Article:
my facts, do my research, I've been lied to," she said. "And I just kept saying:
'Leave me alone. My dad has cancer.' I just wanted space."
As of Nov. 6,
masks are mandatory in indoor
public spaces in Saskatoon, Regina and Prince Albert.
The province made the call amid a steady increase in COVID-19 cases in
One man fined, another banned from Trail store for refusing to wear masks
What You Need To Know About The Swine Flu Detected In Canada
Walmart Canada's $110M Investment - 130 Stores
Set to Undergo Renovations
Walmart Canada Announces Investment to Integrate Ecommerce with In-Store
Walmart Canada is investing
$110 million in store
renovations and technology
to enhance the omnichannel experience for consumers as more & more Canadians are
shopping online due to the pandemic.
The strategy by the retail giant includes the
piloting of 10 hybrid
supercentres have expanded fulfillment space within their stores to increase the
speed of fulfillment for pickup and delivery.
eCourse on Ontario's Human Rights Code
Call it out: racism, racial discrimination and human rights
A 30-minute interactive eCourse that offers a foundation for learning about
race, racial discrimination and human rights protections under Ontario's Human
Rights Code. The course
offers a historical overview of racism and racial discrimination, explains what
“race,” “racism” and “racial discrimination” mean, and provides approaches to
preventing and addressing racial discrimination.
Report: Home Depot Canada error exposes data of hundreds of customers
Canada Goose reports sales growth in China, online
North York, ON: Police searching for victim, suspect after shooting outside of
Shoppers Drug Mart
police are looking for people involved in a shooting outside of a Shoppers Drug
Mart in the Jane and Finch neighbourhood on Tuesday afternoon. At around 2:25
p.m., police responded to reports of a shooting in front of a drug store in a
plaza. A suspect reportedly approached a vehicle and shot a man multiple
times, police say. The suspect fled the scene in a black SUV. The male
victim ran away on foot, police say. Police have located a vehicle with bullet
holes at the scene.
Niagara Falls, ON: Merchandise worth over $20,000 stolen from Telus store
Police have released security images of two men wanted in a robbery in Niagara
Falls. Niagara police officers were called to a robbery at the Telus store on
Sunday. Police say two men entered the store and threatened the employees while
demanding merchandise. They left the store, got into a waiting vehicle driven by
a third person and took off. Over
of merchandise was stolen,
including iPhones and iPads.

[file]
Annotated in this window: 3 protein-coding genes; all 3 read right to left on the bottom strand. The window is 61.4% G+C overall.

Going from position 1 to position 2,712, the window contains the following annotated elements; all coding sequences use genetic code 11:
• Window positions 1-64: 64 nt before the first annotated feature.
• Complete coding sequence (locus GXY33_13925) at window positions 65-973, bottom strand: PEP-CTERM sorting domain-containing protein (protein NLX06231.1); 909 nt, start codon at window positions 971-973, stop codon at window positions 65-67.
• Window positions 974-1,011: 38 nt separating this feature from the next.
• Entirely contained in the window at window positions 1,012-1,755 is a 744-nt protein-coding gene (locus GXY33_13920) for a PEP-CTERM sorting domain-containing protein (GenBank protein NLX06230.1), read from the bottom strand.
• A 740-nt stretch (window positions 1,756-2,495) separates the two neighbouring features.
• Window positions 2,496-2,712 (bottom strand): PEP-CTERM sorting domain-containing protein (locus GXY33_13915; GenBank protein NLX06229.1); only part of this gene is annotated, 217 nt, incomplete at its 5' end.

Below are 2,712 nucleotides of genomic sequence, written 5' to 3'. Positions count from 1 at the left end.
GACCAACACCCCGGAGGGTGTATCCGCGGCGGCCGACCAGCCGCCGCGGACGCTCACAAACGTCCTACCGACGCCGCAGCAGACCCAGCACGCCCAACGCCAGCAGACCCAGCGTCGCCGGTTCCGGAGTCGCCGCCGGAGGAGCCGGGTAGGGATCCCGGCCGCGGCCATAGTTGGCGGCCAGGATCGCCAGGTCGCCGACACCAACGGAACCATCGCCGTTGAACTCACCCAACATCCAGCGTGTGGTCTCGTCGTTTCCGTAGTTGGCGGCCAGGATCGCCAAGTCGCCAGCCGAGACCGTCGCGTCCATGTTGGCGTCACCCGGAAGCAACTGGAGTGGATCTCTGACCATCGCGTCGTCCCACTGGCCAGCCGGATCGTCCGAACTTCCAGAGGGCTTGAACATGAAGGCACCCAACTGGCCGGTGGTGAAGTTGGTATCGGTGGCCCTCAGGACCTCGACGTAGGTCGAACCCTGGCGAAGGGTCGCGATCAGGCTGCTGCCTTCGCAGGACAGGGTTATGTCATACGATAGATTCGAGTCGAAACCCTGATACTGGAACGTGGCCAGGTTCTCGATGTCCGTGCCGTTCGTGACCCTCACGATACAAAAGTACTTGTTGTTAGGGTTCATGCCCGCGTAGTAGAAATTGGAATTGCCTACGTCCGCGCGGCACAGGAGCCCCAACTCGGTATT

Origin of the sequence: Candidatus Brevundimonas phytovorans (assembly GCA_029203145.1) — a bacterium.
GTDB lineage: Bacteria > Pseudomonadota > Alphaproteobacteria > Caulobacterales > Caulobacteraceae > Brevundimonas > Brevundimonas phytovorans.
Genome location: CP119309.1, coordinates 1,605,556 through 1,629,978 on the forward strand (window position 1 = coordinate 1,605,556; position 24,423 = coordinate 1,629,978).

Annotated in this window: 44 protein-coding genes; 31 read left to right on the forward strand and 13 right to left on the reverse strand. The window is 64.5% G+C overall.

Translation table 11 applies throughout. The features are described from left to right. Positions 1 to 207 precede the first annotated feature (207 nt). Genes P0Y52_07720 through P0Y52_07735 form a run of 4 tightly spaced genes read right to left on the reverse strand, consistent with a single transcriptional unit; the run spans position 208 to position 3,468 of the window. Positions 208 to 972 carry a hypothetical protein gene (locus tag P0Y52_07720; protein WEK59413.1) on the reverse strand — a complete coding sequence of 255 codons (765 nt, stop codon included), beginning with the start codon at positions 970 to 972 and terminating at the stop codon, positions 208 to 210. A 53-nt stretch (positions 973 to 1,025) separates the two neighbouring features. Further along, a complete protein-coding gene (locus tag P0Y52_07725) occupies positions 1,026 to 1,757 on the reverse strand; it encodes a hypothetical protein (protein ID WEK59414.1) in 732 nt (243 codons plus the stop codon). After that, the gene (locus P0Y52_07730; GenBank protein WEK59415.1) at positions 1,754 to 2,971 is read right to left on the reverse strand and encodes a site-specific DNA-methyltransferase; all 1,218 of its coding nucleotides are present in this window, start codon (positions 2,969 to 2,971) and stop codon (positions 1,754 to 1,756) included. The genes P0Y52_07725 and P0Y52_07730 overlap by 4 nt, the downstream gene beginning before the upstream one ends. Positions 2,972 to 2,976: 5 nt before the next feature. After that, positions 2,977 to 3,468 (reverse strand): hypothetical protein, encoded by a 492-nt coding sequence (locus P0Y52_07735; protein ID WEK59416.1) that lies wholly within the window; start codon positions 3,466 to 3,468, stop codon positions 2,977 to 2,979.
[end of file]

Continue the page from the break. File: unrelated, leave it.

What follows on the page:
Calgary, AB: Police officer shops for groceries with alleged shoplifter in act
When a Calgary police officer responded to a call about a Safeway shoplifter,
bystanders expected an arrest, not grocery shopping. "When (police) got there,
instead of arresting this man, the officer took the time to grocery shop
a full (three) bags of food
with this guy and paid for the whole thing."
"It was one of the most incredible things I have ever witnessed. I ran out to
his police truck to thank him for his incredibly selfless act but feel he
deserves a higher recognition.
Halifax, NS: Man with pellet gun in pants arrested after theft from drug store
Robberies & Burglaries
Clothing Store - Kamloops, BC - Robbery
Pharmacy - Hamilton, ON - Robbery
Pharmacy - Sudbury, ON - Armed Robbery
Restaurant - Kitchener, ON - Armed Robbery
Telus Store - Niagara Falls, ON - Robbery
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Canadian Connections Archives
'Robot Armies' Coming?
Smaller Is Big in New E-Commerce Warehouses
An intricate dance by robots turns tight urban
spaces into ‘microfulfillment’ centers
for online orders
A robot army
is doing training drills in a narrow warehouse by the Brooklyn-Queens
intricate dance, choreographed by software and executed with automation, powers
a strategy known as microfulfillment. It is aimed at
speeding up the delivery of
goods to consumers in
cities through operations that pack large numbers of products into tight, urban
Most microfulfillment operations are still being tested, but the strategy is
gaining interest as
grocery chains and other
retailers scramble to meet rising e-commerce demand during the pandemic.
The market for automated
grocery microfulfillment centers is estimated to be worth $1.2 billion by 2024,
according to market-research firm Interact Analysis.
Texas-based grocer H-E-B LP is working with warehouse technology provider
Swisslog Holding AG to install several automated microfulfillment systems that
support the chain’s curbside
pickup and delivery
business, Swisslog said in
Covid-19 Impact & Global Analysis
Retail E-Commerce Software Market Forecast to 2024
The retail e-commerce software market is expected to grow by USD 3.38 billion,
progressing at a CAGR of over 12% during the forecast period. The rise in
international retailing is one of the major factors propelling the market
growth. However, factors such as intense competition in the global retail
e-commerce software market will hamper the market growth.
Software Market: Deployment Landscape
Cloud-based retail e-commerce software is cost-effective owing to the no
requirement for any hardware setup within the business or enterprise premises,
which eliminates the necessity of maintaining IT departments in-house. This
particular factor is increasing the adoption rate of cloud-based retail
e-commerce software. Therefore, the retail e-commerce software market share
growth by the cloud-based deployment segment will be faster than the growth of
the market by the on-premises segment.